The firm has applied with regulators to launch three alternative funds in Canada
AGF Investments (AGFI) has filed preliminary prospectuses with the Canadian securities regulators to launch three new liquid alternative funds in Canada.
The AGFiQ US Market Neutral Anti-Beta CAD-Hedged ETF seeks results that correspond to the price and yield performance, before fees and expenses, of the Dow Jones U.S. Thematic Market Neutral Anti-Beta Index (CAD-Hedged). In tracking the performance of the index, the ETF seeks to provide performance that limits the effects of general market movements.
Meanwhile, the AGFiQ US Long/Short Dividend Income CAD-Hedged ETF and AGFiQ US Long/Short Dividend Income CAD-Hedged Fund both seek performance results that correspond to the price and yield performance, before fees and expenses, of the Indxx Hedged Dividend Income Currency-Hedged CAD Index.
By tracking the hedged dividend index, the strategy seeks to provide high dividend income, with capital appreciation as a secondary goal. It also seeks to limit drawdowns in the fund and ETF during declines in the equity market, though it would also limit potential gains when the market rises.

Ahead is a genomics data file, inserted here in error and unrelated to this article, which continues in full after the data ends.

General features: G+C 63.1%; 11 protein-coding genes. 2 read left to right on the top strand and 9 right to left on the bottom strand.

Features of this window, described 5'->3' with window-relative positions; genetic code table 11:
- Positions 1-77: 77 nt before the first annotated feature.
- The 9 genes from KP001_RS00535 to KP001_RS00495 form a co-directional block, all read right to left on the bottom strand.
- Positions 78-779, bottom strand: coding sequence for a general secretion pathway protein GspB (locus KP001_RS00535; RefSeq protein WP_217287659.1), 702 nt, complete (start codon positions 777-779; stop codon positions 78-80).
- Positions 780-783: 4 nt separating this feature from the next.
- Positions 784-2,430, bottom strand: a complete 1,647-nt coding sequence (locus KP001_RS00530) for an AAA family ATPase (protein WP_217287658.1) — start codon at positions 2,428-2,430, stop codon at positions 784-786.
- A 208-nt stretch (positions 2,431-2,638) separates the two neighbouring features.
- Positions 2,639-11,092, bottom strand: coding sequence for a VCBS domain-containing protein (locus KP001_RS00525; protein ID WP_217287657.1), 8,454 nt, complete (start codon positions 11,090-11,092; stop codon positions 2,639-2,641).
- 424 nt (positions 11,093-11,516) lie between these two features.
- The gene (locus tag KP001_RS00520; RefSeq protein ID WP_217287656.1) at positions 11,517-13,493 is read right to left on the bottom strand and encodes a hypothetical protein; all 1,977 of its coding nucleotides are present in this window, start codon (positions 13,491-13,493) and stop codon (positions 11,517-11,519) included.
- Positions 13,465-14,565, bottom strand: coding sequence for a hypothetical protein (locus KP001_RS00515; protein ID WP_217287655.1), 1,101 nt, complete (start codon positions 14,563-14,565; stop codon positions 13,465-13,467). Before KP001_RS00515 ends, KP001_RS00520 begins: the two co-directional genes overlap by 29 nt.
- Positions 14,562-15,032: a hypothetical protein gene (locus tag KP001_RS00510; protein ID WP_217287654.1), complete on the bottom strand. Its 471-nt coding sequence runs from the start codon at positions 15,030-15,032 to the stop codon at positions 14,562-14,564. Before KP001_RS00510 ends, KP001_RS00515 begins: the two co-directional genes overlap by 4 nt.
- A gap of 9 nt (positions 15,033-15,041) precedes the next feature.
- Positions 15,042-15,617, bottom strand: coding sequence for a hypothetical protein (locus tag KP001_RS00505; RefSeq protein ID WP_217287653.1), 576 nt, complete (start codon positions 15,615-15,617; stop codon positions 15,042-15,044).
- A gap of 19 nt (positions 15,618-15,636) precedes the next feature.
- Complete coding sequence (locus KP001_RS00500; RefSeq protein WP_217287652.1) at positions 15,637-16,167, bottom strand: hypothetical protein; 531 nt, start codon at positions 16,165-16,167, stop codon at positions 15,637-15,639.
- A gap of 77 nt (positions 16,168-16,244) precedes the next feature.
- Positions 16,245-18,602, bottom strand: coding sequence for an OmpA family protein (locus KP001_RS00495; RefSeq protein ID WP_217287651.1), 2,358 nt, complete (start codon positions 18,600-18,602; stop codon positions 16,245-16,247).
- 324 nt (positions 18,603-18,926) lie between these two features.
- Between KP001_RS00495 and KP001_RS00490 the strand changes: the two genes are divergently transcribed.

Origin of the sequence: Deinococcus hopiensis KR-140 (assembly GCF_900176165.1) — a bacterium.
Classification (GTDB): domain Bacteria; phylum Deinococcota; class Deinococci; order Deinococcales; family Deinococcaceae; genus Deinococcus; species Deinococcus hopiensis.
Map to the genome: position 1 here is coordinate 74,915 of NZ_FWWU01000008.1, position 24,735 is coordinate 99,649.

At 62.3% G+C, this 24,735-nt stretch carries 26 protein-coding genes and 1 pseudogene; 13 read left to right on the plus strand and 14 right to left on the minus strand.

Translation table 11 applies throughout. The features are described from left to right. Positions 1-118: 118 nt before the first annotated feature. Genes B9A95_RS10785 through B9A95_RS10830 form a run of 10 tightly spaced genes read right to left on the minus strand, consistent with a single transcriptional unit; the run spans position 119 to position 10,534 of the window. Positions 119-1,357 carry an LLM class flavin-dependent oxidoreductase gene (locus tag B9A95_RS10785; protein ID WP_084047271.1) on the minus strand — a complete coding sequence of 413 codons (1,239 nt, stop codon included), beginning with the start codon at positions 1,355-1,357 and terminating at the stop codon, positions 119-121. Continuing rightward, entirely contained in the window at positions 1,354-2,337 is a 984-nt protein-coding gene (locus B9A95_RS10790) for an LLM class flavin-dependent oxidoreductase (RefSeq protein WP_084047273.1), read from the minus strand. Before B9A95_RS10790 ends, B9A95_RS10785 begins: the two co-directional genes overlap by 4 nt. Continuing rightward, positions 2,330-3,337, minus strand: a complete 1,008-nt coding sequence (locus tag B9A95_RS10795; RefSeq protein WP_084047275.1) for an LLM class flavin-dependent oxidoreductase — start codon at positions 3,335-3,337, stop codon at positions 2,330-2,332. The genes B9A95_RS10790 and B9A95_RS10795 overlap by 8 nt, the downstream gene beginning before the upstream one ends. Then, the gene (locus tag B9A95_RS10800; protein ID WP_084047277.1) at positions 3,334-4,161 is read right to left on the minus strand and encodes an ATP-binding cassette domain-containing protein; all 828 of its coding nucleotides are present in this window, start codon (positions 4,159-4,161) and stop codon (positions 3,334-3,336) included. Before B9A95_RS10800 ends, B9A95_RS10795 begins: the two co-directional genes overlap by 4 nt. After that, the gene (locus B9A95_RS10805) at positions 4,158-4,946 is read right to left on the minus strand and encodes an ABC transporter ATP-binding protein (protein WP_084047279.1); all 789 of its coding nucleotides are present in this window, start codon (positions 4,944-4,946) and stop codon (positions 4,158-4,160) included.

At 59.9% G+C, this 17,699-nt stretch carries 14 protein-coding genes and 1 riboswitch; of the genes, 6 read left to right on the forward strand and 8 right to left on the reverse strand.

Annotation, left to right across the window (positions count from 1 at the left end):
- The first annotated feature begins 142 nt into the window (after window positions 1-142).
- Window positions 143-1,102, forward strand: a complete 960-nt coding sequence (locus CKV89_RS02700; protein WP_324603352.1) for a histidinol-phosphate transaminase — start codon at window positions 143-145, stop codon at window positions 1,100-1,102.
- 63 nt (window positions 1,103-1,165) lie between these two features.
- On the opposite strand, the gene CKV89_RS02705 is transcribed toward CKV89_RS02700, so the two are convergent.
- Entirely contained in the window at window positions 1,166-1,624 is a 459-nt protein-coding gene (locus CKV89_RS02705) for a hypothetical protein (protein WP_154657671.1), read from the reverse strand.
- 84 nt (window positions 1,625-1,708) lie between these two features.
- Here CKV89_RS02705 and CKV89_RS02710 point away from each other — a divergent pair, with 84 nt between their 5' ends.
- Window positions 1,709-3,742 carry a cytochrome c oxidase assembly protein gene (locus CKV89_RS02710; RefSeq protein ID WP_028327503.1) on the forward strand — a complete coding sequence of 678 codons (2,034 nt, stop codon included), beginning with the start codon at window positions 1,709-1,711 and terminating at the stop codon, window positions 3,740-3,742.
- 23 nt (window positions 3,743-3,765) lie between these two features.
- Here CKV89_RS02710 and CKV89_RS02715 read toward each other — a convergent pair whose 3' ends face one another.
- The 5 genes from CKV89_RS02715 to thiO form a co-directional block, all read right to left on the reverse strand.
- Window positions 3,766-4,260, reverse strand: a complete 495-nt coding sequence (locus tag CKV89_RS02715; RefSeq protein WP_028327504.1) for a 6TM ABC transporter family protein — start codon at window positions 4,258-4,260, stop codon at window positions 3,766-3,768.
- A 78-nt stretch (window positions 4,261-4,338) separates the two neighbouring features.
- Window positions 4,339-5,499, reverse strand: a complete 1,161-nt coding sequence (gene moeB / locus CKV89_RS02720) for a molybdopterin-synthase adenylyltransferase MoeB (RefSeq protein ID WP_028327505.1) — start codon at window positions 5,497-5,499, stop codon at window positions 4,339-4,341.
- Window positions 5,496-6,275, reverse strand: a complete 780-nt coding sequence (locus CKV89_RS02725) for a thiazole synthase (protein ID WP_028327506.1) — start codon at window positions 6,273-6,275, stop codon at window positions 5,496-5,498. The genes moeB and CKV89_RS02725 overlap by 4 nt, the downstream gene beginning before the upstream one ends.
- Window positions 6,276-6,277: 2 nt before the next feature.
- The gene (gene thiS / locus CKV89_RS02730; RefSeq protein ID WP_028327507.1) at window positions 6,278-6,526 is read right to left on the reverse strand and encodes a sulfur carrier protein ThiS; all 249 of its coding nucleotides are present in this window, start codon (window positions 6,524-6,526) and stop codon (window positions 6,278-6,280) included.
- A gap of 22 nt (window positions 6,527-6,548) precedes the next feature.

“Leveraging our unique strength in both quantitative and alternative investments, including our long history of managing long/short, market-neutral and derivative-based strategies in liquid vehicles in the U.S., we’re excited to bring these innovative strategies to Canadian investors,” said Kevin McCreadie, Chief Executive Officer and Chief Investment Officer, AGF Management Limited.
Liquid alternative investments have been touted as a new diversification tool for Canadian investors, new not because of innovation but because of regulators’ moves to ease access to them. Some offer exposure to alternative assets whose return profiles are not correlated to the public markets; others still focus on public companies, but are able to use alternative strategies like alternating long/short positions to create a portfolio with less overall volatility over time.
The regulatory shift has resulted in expanded options for the Canadian retail market. Rather than settle for a choice between bonds and equities, they can now benefit from alternatives previously only available to large institutions and accredited investors. As of June, the Scotiabank Alternative Mutual Fund Index included 35 products defined as alternative mutual funds under National Instrument 81-102.
“Given the current market environment, we expect the demand for alternatives to continue to rise and remain committed to investing in our expertise and partnerships across the spectrum of publicly listed and private alternative investments.”